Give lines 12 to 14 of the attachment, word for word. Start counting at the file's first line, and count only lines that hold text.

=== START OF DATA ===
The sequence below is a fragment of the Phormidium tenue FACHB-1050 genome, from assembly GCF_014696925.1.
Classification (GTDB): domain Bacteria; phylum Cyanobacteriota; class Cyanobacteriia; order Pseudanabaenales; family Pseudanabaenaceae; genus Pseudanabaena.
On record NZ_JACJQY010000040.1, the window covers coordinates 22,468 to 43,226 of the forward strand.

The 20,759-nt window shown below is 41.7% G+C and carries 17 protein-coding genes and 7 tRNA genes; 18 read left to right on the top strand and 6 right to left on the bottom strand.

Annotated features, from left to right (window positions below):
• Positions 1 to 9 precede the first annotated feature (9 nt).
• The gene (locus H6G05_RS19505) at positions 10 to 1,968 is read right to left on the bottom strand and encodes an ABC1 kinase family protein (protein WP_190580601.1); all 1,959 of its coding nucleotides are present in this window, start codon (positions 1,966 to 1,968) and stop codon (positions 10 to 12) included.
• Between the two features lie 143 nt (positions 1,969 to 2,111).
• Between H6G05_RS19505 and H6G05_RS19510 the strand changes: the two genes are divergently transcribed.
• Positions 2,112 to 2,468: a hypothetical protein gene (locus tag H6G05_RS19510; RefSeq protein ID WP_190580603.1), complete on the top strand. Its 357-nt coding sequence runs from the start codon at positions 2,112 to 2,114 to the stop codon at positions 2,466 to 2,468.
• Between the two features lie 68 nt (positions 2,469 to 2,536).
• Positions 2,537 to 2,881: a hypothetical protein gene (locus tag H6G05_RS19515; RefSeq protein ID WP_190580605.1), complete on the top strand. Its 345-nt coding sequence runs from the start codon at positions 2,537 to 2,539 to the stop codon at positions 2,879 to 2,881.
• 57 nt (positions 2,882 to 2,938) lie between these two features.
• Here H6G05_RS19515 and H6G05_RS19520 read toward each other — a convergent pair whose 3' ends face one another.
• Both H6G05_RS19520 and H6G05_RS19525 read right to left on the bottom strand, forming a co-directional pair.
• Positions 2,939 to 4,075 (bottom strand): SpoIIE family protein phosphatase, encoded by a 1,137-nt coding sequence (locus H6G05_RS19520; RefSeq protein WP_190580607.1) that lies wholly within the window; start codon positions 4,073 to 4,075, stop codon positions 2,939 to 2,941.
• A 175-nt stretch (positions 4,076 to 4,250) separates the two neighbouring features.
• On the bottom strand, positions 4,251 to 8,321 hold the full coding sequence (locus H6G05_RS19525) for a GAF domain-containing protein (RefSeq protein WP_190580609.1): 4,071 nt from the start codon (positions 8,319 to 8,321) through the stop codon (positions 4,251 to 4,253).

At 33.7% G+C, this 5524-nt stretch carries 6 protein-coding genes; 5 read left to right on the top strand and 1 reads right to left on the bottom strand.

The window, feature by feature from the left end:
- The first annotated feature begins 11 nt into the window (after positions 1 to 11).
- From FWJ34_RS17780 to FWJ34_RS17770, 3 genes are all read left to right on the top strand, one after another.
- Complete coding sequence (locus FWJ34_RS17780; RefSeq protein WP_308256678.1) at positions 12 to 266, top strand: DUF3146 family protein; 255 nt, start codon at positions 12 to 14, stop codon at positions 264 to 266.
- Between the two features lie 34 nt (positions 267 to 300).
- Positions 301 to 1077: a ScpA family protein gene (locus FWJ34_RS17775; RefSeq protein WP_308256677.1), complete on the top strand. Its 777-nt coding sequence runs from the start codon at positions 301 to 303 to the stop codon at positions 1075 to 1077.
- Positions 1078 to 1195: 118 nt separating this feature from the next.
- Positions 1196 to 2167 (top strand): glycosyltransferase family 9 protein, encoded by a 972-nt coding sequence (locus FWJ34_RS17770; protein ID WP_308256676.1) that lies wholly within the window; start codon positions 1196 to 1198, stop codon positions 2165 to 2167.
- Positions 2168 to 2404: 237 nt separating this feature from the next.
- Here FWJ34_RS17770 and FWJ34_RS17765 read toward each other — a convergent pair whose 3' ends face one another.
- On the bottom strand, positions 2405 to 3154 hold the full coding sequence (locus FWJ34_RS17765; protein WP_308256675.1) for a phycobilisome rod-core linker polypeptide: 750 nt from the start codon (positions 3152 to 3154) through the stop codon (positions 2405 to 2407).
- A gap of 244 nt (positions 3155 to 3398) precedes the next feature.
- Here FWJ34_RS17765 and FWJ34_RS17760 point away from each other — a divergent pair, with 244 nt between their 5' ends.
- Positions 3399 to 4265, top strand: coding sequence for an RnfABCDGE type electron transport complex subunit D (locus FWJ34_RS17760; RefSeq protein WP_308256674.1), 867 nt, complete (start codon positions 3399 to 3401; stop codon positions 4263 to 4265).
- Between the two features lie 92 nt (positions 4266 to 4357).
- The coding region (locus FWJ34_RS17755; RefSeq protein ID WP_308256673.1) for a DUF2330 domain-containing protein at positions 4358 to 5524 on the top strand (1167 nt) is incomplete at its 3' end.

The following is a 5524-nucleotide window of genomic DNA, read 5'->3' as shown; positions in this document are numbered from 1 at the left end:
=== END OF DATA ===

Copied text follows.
• Positions 2,537 to 2,881: a hypothetical protein gene (locus tag H6G05_RS19515; RefSeq protein ID WP_190580605.1), complete on the top strand. Its 345-nt coding sequence runs from the start codon at positions 2,537 to 2,539 to the stop codon at positions 2,879 to 2,881.
• 57 nt (positions 2,882 to 2,938) lie between these two features.
• Here H6G05_RS19515 and H6G05_RS19520 read toward each other — a convergent pair whose 3' ends face one another.